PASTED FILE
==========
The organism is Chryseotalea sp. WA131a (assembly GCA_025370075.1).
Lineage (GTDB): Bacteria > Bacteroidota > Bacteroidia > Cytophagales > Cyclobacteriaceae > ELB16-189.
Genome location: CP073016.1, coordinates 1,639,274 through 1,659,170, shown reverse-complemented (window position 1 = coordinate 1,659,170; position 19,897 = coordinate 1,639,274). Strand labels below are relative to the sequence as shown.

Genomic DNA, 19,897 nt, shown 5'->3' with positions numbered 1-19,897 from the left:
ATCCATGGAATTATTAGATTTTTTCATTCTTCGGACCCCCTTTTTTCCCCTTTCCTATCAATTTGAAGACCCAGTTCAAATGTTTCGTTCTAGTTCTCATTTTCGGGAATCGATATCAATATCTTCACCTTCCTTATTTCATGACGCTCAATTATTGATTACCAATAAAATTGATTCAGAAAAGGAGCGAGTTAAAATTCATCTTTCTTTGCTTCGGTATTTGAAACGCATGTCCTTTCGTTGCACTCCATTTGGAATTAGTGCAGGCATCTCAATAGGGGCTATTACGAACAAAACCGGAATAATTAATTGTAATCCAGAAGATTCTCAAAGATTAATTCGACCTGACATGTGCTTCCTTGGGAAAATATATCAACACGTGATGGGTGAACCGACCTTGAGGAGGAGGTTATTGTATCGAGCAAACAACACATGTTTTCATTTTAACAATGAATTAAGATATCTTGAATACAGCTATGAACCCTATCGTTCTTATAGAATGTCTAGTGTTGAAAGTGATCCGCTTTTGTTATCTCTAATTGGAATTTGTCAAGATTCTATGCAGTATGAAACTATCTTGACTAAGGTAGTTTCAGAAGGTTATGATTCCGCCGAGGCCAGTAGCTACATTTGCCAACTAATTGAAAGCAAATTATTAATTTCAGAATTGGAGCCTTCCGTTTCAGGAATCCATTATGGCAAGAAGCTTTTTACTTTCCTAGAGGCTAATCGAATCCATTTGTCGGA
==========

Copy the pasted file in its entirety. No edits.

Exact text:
The organism is Chryseotalea sp. WA131a (assembly GCA_025370075.1).
Lineage (GTDB): Bacteria > Bacteroidota > Bacteroidia > Cytophagales > Cyclobacteriaceae > ELB16-189.
Genome location: CP073016.1, coordinates 1,639,274 through 1,659,170, shown reverse-complemented (window position 1 = coordinate 1,659,170; position 19,897 = coordinate 1,639,274). Strand labels below are relative to the sequence as shown.

Genomic DNA, 19,897 nt, shown 5'->3' with positions numbered 1-19,897 from the left:
ATCCATGGAATTATTAGATTTTTTCATTCTTCGGACCCCCTTTTTTCCCCTTTCCTATCAATTTGAAGACCCAGTTCAAATGTTTCGTTCTAGTTCTCATTTTCGGGAATCGATATCAATATCTTCACCTTCCTTATTTCATGACGCTCAATTATTGATTACCAATAAAATTGATTCAGAAAAGGAGCGAGTTAAAATTCATCTTTCTTTGCTTCGGTATTTGAAACGCATGTCCTTTCGTTGCACTCCATTTGGAATTAGTGCAGGCATCTCAATAGGGGCTATTACGAACAAAACCGGAATAATTAATTGTAATCCAGAAGATTCTCAAAGATTAATTCGACCTGACATGTGCTTCCTTGGGAAAATATATCAACACGTGATGGGTGAACCGACCTTGAGGAGGAGGTTATTGTATCGAGCAAACAACACATGTTTTCATTTTAACAATGAATTAAGATATCTTGAATACAGCTATGAACCCTATCGTTCTTATAGAATGTCTAGTGTTGAAAGTGATCCGCTTTTGTTATCTCTAATTGGAATTTGTCAAGATTCTATGCAGTATGAAACTATCTTGACTAAGGTAGTTTCAGAAGGTTATGATTCCGCCGAGGCCAGTAGCTACATTTGCCAACTAATTGAAAGCAAATTATTAATTTCAGAATTGGAGCCTTCCGTTTCAGGAATCCATTATGGCAAGAAGCTTTTTACTTTCCTAGAGGCTAATCGAATCCATTTGTCGGA